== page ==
by Christopher Dale


Feb. 16, 2021 On Sunday, February 7, 16-year-old Samuel Chapman asked his father for a cheeseburger, then went to his room to play video games. An hour later his mother – Dr. Laura Berman, relationship therapist and host of In the Bedroom on the Oprah Winfrey Network – went into Samuel’s room to discuss a planned summer internship. She found her son lying on the floor. He was dead. Dr. Berman broke the tragic news the next day, via Instagram. “A drug dealer connected with him on Snapchat and gave him fentinyl (sic) laced Xanax and he overdosed…” she wrote. “They do this because it hooks people even more and is good for business, but it causes overdose and the kids don’t know what they are taking.”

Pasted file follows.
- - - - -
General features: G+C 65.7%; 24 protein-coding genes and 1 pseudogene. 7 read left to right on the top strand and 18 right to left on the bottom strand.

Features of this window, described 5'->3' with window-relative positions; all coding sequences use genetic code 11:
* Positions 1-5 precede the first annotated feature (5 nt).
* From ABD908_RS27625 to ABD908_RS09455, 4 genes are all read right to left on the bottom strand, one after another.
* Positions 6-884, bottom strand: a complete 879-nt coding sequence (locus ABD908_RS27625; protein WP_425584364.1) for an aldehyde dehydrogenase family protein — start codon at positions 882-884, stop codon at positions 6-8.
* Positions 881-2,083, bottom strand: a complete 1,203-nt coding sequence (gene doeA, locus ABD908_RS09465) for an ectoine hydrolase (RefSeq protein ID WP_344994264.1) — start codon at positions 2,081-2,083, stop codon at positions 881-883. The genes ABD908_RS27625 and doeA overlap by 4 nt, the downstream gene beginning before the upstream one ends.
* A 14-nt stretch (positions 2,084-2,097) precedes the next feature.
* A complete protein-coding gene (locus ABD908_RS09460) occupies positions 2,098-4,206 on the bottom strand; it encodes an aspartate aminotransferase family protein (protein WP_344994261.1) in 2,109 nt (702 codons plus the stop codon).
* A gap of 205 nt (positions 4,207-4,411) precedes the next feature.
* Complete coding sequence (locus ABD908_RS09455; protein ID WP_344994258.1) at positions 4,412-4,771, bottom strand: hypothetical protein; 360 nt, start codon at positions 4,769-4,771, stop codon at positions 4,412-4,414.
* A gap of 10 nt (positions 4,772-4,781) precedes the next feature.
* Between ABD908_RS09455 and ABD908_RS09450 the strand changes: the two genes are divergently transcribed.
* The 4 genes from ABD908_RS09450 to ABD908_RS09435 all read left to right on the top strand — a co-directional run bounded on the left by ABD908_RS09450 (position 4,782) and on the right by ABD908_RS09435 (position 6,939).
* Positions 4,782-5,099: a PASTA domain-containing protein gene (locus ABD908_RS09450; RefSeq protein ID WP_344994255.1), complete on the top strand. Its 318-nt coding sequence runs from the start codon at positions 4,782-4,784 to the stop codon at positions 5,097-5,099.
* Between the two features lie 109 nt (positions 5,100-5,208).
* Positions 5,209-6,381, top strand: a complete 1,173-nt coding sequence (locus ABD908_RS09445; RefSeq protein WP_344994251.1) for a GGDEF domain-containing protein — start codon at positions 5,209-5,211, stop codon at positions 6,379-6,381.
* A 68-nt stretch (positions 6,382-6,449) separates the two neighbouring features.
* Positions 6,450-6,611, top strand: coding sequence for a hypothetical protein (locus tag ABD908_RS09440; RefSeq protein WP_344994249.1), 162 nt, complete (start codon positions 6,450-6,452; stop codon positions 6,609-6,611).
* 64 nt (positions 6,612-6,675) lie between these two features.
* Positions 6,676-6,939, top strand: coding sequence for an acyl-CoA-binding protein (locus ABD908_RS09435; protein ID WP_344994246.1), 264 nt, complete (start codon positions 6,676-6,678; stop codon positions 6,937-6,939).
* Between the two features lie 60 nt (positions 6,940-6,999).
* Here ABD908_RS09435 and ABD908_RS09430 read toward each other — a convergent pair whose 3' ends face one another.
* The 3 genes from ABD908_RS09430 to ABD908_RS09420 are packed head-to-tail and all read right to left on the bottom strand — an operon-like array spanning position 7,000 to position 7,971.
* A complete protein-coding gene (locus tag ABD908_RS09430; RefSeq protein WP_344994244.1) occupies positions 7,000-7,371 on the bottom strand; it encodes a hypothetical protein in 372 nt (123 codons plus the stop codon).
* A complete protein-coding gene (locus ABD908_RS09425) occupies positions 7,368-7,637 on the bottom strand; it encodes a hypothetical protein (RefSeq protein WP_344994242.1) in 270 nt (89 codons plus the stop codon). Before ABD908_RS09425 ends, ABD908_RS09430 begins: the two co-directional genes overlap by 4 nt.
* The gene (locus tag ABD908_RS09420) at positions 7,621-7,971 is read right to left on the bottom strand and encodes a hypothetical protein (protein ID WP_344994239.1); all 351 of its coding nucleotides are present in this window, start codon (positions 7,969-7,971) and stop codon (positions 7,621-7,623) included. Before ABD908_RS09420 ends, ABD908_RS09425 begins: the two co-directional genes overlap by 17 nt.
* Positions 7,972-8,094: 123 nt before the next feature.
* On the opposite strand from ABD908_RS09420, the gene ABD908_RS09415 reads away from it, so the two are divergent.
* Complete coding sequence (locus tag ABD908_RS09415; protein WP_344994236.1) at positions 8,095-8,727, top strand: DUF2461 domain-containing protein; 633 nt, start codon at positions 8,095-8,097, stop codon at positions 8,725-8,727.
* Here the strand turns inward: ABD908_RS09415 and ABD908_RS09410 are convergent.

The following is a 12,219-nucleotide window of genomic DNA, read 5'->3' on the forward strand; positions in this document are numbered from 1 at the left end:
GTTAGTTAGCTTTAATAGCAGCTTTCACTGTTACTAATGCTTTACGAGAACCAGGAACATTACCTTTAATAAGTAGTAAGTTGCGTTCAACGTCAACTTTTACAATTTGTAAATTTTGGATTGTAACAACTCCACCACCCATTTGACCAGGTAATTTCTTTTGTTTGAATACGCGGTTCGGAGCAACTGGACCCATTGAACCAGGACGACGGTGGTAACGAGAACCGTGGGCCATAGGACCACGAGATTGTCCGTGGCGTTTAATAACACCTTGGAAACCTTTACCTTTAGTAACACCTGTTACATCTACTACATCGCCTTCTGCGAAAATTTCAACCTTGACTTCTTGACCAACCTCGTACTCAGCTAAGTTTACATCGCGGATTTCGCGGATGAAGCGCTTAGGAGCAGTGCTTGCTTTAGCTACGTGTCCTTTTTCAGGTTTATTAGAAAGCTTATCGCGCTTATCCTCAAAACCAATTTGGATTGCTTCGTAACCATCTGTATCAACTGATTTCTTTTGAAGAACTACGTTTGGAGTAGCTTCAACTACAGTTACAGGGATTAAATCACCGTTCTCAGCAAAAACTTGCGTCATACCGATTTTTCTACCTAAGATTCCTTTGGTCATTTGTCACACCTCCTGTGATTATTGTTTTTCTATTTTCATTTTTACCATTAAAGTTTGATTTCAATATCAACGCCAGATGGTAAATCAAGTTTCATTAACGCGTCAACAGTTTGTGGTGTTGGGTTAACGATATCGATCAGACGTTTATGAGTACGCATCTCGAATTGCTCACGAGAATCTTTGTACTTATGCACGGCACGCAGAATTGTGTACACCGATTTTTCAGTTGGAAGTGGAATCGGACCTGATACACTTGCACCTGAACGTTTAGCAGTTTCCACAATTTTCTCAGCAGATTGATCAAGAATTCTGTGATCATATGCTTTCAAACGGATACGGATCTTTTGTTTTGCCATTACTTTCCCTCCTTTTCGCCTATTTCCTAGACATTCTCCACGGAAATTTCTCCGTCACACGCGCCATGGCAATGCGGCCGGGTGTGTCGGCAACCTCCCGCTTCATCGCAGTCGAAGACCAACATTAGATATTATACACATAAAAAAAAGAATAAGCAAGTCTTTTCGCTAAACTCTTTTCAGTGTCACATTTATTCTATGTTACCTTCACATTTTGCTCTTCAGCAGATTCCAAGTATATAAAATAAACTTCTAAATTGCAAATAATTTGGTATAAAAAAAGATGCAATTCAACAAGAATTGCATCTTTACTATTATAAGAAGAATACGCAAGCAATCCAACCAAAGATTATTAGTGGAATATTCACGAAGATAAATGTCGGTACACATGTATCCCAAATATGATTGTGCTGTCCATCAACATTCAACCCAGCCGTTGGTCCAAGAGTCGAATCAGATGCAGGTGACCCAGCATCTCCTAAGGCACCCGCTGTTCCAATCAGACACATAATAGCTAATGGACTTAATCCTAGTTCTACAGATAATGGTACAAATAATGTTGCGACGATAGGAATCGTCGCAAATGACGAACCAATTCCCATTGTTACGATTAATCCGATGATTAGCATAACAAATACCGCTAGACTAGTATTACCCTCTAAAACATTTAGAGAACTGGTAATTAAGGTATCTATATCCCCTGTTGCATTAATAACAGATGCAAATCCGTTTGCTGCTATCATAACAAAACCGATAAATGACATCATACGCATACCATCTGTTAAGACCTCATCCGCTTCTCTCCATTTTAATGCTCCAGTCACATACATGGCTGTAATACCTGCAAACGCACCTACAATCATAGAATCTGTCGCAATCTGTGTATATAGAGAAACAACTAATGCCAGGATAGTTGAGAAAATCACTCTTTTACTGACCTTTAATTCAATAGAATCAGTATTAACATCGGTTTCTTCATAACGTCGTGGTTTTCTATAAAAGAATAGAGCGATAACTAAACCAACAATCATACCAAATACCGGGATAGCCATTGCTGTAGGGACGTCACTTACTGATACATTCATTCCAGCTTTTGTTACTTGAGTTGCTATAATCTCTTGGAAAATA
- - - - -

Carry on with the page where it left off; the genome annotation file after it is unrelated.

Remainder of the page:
Samuel had apparently procured the illicit drug using Snapchat, a social media and messaging platform whose signature feature is its digital “burn after reading” functionality. Typically, messages sent via Snapchat are only available for a short time before they become inaccessible to a recipient – and, more importantly in this case, law enforcement officials or a minor’s unsuspecting parents. Snapchat has an estimated 200 million daily users. By all indications, Samuel was not an addict but merely a bored, curious teenager experimenting. He’d been caught smoking marijuana a few times – his parents had even been administering drug tests, which he’d been passing. So it’s safe to say that Samuel buying hard drugs online wasn’t a regular thing.”



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